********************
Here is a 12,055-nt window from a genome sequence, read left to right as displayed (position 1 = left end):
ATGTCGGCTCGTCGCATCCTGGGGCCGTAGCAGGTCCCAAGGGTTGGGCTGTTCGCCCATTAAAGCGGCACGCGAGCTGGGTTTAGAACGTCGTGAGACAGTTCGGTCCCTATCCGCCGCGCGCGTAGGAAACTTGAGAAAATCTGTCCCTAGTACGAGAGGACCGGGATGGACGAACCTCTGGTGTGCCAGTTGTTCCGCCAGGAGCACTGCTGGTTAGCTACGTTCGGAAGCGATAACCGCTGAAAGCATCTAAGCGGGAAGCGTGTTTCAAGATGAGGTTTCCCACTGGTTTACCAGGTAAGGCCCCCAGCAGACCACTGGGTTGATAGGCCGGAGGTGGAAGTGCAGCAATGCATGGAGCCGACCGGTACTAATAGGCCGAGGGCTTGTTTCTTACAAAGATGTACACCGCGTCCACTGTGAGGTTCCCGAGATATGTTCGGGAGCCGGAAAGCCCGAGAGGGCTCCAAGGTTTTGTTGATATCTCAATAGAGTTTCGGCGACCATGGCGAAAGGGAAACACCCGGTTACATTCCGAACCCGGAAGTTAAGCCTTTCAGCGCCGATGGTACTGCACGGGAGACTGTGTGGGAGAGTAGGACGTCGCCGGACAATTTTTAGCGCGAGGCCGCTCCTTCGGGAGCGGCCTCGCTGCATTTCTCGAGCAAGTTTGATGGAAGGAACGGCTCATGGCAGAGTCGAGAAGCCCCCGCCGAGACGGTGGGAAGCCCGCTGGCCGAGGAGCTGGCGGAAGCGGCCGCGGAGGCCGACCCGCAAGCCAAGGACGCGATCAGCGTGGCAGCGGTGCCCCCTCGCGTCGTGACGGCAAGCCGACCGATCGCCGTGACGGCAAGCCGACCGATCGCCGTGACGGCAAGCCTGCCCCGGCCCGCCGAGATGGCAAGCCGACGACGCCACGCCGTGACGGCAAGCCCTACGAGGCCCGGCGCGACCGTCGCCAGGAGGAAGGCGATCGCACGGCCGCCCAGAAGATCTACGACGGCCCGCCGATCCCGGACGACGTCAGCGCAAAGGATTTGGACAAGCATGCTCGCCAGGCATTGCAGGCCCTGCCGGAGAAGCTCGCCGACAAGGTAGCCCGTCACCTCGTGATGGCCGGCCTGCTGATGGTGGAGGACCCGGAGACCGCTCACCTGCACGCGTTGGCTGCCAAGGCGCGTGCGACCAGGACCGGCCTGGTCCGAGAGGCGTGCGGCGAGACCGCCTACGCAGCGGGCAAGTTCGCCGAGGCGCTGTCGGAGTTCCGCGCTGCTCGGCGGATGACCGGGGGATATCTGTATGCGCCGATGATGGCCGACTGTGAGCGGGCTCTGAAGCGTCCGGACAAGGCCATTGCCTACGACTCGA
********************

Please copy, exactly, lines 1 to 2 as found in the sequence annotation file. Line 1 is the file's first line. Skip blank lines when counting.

Here is a 12,055-nt window from a genome sequence, read left to right as displayed (position 1 = left end):
ATGTCGGCTCGTCGCATCCTGGGGCCGTAGCAGGTCCCAAGGGTTGGGCTGTTCGCCCATTAAAGCGGCACGCGAGCTGGGTTTAGAACGTCGTGAGACAGTTCGGTCCCTATCCGCCGCGCGCGTAGGAAACTTGAGAAAATCTGTCCCTAGTACGAGAGGACCGGGATGGACGAACCTCTGGTGTGCCAGTTGTTCCGCCAGGAGCACTGCTGGTTAGCTACGTTCGGAAGCGATAACCGCTGAAAGCATCTAAGCGGGAAGCGTGTTTCAAGATGAGGTTTCCCACTGGTTTACCAGGTAAGGCCCCCAGCAGACCACTGGGTTGATAGGCCGGAGGTGGAAGTGCAGCAATGCATGGAGCCGACCGGTACTAATAGGCCGAGGGCTTGTTTCTTACAAAGATGTACACCGCGTCCACTGTGAGGTTCCCGAGATATGTTCGGGAGCCGGAAAGCCCGAGAGGGCTCCAAGGTTTTGTTGATATCTCAATAGAGTTTCGGCGACCATGGCGAAAGGGAAACACCCGGTTACATTCCGAACCCGGAAGTTAAGCCTTTCAGCGCCGATGGTACTGCACGGGAGACTGTGTGGGAGAGTAGGACGTCGCCGGACAATTTTTAGCGCGAGGCCGCTCCTTCGGGAGCGGCCTCGCTGCATTTCTCGAGCAAGTTTGATGGAAGGAACGGCTCATGGCAGAGTCGAGAAGCCCCCGCCGAGACGGTGGGAAGCCCGCTGGCCGAGGAGCTGGCGGAAGCGGCCGCGGAGGCCGACCCGCAAGCCAAGGACGCGATCAGCGTGGCAGCGGTGCCCCCTCGCGTCGTGACGGCAAGCCGACCGATCGCCGTGACGGCAAGCCGACCGATCGCCGTGACGGCAAGCCTGCCCCGGCCCGCCGAGATGGCAAGCCGACGACGCCACGCCGTGACGGCAAGCCCTACGAGGCCCGGCGCGACCGTCGCCAGGAGGAAGGCGATCGCACGGCCGCCCAGAAGATCTACGACGGCCCGCCGATCCCGGACGACGTCAGCGCAAAGGATTTGGACAAGCATGCTCGCCAGGCATTGCAGGCCCTGCCGGAGAAGCTCGCCGACAAGGTAGCCCGTCACCTCGTGATGGCCGGCCTGCTGATGGTGGAGGACCCGGAGACCGCTCACCTGCACGCGTTGGCTGCCAAGGCGCGTGCGACCAGGACCGGCCTGGTCCGAGAGGCGTGCGGCGAGACCGCCTACGCAGCGGGCAAGTTCGCCGAGGCGCTGTCGGAGTTCCGCGCTGCTCGGCGGATGACCGGGGGATATCTGTATGCGCCGATGATGGCCGACTGTGAGCGGGCTCTGAAGCGTCCGGACAAGGCCATTGCCTACGACTCGA